As to the individual bars in the graphs – you need to interpret them correctly. Look at ‘Pack Size’ for instance: the first bar is labeled ’30’ – that means 0 – 30 L. The next bar is labeled 40: that means 30 – 40 L, and so on. The final bar is labeled > – that means more than the previous bar. The vertical axis shows how many responses there were in that category. On the other hand, graphs like ‘Shelter’ are interpreted differently. The first bar, labeled ‘bivy’ shows that just 5 people ticked this box. About 61 people ticked ‘tent single wall’. And that is about it.
What this article does not cover are the comments some added to their answers. There were some good suggestions for questions there for next time. Noted. A few people pointed out that too many categories were ‘single-choice’ and did not allow for people using different gear for different trips. True – but it started as a very casual survey.
From here on, ‘editorial’ comments are the sole responsibility of Roger, so you know where to pour your wrath. I will add here though that we do not know just how representative the 170+ respondents are of the whole BPL community. If you disagree with the conclusions – did you fill in the survey?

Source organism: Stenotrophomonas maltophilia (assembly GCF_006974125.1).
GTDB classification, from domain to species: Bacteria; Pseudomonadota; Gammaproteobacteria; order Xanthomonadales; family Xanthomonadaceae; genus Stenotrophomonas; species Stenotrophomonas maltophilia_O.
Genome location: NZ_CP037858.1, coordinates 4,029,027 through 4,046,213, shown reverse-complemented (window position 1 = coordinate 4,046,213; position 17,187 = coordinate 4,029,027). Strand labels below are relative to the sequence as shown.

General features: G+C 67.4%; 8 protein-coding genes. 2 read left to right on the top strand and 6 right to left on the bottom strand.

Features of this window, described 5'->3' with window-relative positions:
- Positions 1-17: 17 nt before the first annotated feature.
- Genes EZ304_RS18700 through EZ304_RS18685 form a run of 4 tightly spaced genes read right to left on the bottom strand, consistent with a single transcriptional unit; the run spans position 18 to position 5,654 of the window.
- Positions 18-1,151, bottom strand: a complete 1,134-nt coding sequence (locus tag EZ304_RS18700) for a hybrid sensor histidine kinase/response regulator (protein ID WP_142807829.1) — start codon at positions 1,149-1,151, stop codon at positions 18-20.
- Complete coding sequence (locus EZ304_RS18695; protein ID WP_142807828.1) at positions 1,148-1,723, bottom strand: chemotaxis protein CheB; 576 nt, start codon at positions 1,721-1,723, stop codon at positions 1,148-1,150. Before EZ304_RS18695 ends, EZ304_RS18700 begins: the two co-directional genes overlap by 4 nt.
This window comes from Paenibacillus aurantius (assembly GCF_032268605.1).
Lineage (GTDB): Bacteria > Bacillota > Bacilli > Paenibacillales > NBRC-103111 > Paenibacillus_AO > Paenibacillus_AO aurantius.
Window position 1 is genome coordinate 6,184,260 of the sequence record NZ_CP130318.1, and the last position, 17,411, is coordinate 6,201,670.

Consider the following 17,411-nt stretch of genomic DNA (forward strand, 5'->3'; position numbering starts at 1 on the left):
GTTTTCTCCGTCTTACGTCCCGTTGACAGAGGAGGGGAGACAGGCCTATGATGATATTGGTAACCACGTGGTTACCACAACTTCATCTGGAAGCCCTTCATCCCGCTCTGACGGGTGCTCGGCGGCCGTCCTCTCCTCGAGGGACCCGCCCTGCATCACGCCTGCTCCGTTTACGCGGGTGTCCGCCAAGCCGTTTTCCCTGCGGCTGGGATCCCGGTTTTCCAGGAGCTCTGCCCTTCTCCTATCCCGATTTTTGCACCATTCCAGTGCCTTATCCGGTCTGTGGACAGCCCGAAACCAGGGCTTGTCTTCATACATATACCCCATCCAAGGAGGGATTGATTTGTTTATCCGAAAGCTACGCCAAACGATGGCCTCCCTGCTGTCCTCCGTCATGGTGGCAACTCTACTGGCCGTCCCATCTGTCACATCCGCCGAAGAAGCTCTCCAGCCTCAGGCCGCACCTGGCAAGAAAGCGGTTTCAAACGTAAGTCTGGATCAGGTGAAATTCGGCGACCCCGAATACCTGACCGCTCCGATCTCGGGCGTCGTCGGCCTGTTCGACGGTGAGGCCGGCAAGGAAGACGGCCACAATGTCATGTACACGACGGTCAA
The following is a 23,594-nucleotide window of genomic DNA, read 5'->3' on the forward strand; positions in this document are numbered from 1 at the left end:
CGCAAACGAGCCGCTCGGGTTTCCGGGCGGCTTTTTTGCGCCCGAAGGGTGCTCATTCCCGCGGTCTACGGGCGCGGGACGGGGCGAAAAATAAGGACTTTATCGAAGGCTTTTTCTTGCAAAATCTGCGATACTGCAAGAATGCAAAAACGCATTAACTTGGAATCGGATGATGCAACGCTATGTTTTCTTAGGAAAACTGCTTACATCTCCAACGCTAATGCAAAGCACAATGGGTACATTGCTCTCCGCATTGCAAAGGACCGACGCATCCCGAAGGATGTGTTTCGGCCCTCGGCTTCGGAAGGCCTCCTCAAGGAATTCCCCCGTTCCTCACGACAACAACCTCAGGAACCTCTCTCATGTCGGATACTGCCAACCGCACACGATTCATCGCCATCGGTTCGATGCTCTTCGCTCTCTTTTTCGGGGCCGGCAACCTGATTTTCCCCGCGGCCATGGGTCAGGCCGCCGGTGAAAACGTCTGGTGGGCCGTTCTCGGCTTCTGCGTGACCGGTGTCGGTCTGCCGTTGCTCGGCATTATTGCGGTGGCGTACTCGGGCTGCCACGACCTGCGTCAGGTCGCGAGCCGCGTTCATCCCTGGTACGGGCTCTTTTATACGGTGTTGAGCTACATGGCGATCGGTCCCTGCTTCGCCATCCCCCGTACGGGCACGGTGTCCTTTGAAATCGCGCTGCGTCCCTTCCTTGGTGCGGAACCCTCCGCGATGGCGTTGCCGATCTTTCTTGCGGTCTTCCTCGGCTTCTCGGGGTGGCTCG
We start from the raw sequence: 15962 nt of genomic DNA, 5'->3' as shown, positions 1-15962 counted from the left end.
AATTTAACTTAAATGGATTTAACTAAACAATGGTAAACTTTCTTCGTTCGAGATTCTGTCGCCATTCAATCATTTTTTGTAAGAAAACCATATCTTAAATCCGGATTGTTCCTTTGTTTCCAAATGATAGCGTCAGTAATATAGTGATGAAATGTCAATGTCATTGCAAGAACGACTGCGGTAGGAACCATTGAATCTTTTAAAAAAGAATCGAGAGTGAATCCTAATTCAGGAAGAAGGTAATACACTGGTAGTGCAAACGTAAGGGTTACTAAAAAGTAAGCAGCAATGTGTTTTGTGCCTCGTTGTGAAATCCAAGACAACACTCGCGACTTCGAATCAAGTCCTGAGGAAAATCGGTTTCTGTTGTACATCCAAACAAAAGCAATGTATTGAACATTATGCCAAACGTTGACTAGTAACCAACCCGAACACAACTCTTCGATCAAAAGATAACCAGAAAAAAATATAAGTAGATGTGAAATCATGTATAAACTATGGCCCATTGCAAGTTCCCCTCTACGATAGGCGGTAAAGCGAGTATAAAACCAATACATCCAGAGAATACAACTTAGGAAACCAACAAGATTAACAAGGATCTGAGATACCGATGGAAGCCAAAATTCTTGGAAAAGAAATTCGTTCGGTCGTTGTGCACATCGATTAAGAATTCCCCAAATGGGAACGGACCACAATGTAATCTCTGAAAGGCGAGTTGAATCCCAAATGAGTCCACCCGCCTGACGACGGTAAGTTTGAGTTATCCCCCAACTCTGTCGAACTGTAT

Gear, in all its glory
Pack Size, Liters
A few responses were clearly in cubic inches so they were converted. No-one carries a 1500 L pack!
Clearly, most readers prefer to use a pack with a decent capacity. Does this mean that many of us carry packs with an internal frame, despite the great PR which tiny frameless Cuben packs have received? It would seem very possible. Maybe that is because an internal frame pack is so much more comfortable to wear when it has more than a few kg in it? Mind you, pack Base Weights (next) are not that high.
I will add that my wife likes a large pack even though she keeps the weight down. She has several reasons for this. The first is that her large pack fits her torso really well, so that despite its higher weight it seems to carry more easily. Yes, I do keep offering her lighter packs, but none of them have fitted as well. And ‘fit’ matters! The second is that she finds it harder to reach things in a smaller pack where everything is packed in tightly. Trying to find a packet of biscuits somewhere down there for a much-needed snack in pouring rain can become ‘too hard’. Finally, on some trips (especially long ones in Europe) she needs the volume so she can pack food safely – like loaves of fresh bread and half a kg of cheese bought in a small shop for lunches for the next few days. Squashing that sort of stuff down is just not smart. I know I keep saying it is only weight which matters – but sometimes that is not so.
Pack Base Weight, lb
We measure pack volume in Liters, but Base Weight is still expressed in pounds – at least here. Sigh.